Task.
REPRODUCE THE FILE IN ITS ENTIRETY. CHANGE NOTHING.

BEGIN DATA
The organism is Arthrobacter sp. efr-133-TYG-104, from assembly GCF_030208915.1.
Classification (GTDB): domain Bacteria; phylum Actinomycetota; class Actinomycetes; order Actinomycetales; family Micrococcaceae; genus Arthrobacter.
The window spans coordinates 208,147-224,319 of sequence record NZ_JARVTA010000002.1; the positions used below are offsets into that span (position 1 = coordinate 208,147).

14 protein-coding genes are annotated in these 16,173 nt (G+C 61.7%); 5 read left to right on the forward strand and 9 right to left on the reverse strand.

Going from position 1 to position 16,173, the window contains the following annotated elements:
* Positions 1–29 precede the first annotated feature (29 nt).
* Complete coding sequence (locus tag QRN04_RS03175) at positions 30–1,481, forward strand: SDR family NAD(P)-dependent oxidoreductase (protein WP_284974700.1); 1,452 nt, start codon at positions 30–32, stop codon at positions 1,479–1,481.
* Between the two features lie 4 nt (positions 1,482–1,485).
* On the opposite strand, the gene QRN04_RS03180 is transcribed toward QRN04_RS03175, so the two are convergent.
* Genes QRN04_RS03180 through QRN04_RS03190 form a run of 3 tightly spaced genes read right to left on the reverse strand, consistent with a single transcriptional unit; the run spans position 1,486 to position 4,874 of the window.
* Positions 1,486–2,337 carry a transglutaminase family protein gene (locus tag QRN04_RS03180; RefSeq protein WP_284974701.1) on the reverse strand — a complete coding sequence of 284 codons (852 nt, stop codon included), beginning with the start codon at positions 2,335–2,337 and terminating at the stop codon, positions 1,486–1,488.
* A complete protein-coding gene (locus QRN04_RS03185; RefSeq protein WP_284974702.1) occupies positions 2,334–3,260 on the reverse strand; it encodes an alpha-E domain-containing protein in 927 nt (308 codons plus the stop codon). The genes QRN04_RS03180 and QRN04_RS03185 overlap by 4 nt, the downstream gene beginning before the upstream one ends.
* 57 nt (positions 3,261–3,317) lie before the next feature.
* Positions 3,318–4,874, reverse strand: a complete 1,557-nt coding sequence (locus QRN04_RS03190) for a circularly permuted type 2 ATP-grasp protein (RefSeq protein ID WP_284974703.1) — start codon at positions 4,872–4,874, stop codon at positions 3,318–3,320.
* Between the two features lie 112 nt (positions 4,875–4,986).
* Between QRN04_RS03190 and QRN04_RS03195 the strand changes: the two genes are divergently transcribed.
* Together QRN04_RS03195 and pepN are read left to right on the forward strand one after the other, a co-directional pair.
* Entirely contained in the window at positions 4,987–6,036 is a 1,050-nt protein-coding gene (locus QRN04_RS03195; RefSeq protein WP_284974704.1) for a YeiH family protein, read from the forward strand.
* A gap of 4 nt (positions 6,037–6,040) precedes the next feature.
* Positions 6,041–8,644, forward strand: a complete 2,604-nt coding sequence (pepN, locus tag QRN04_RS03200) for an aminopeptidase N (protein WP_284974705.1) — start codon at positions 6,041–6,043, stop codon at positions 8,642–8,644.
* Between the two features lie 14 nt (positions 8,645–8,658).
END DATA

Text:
The organism is Arthrobacter sp. efr-133-TYG-104, from assembly GCF_030208915.1.
Classification (GTDB): domain Bacteria; phylum Actinomycetota; class Actinomycetes; order Actinomycetales; family Micrococcaceae; genus Arthrobacter.
The window spans coordinates 208,147-224,319 of sequence record NZ_JARVTA010000002.1; the positions used below are offsets into that span (position 1 = coordinate 208,147).

14 protein-coding genes are annotated in these 16,173 nt (G+C 61.7%); 5 read left to right on the forward strand and 9 right to left on the reverse strand.

Going from position 1 to position 16,173, the window contains the following annotated elements:
* Positions 1–29 precede the first annotated feature (29 nt).
* Complete coding sequence (locus tag QRN04_RS03175) at positions 30–1,481, forward strand: SDR family NAD(P)-dependent oxidoreductase (protein WP_284974700.1); 1,452 nt, start codon at positions 30–32, stop codon at positions 1,479–1,481.
* Between the two features lie 4 nt (positions 1,482–1,485).
* On the opposite strand, the gene QRN04_RS03180 is transcribed toward QRN04_RS03175, so the two are convergent.
* Genes QRN04_RS03180 through QRN04_RS03190 form a run of 3 tightly spaced genes read right to left on the reverse strand, consistent with a single transcriptional unit; the run spans position 1,486 to position 4,874 of the window.
* Positions 1,486–2,337 carry a transglutaminase family protein gene (locus tag QRN04_RS03180; RefSeq protein WP_284974701.1) on the reverse strand — a complete coding sequence of 284 codons (852 nt, stop codon included), beginning with the start codon at positions 2,335–2,337 and terminating at the stop codon, positions 1,486–1,488.
* A complete protein-coding gene (locus QRN04_RS03185; RefSeq protein WP_284974702.1) occupies positions 2,334–3,260 on the reverse strand; it encodes an alpha-E domain-containing protein in 927 nt (308 codons plus the stop codon). The genes QRN04_RS03180 and QRN04_RS03185 overlap by 4 nt, the downstream gene beginning before the upstream one ends.
* 57 nt (positions 3,261–3,317) lie before the next feature.
* Positions 3,318–4,874, reverse strand: a complete 1,557-nt coding sequence (locus QRN04_RS03190) for a circularly permuted type 2 ATP-grasp protein (RefSeq protein ID WP_284974703.1) — start codon at positions 4,872–4,874, stop codon at positions 3,318–3,320.
* Between the two features lie 112 nt (positions 4,875–4,986).
* Between QRN04_RS03190 and QRN04_RS03195 the strand changes: the two genes are divergently transcribed.
* Together QRN04_RS03195 and pepN are read left to right on the forward strand one after the other, a co-directional pair.
* Entirely contained in the window at positions 4,987–6,036 is a 1,050-nt protein-coding gene (locus QRN04_RS03195; RefSeq protein WP_284974704.1) for a YeiH family protein, read from the forward strand.
* A gap of 4 nt (positions 6,037–6,040) precedes the next feature.
* Positions 6,041–8,644, forward strand: a complete 2,604-nt coding sequence (pepN, locus tag QRN04_RS03200) for an aminopeptidase N (protein WP_284974705.1) — start codon at positions 6,041–6,043, stop codon at positions 8,642–8,644.
* Between the two features lie 14 nt (positions 8,645–8,658).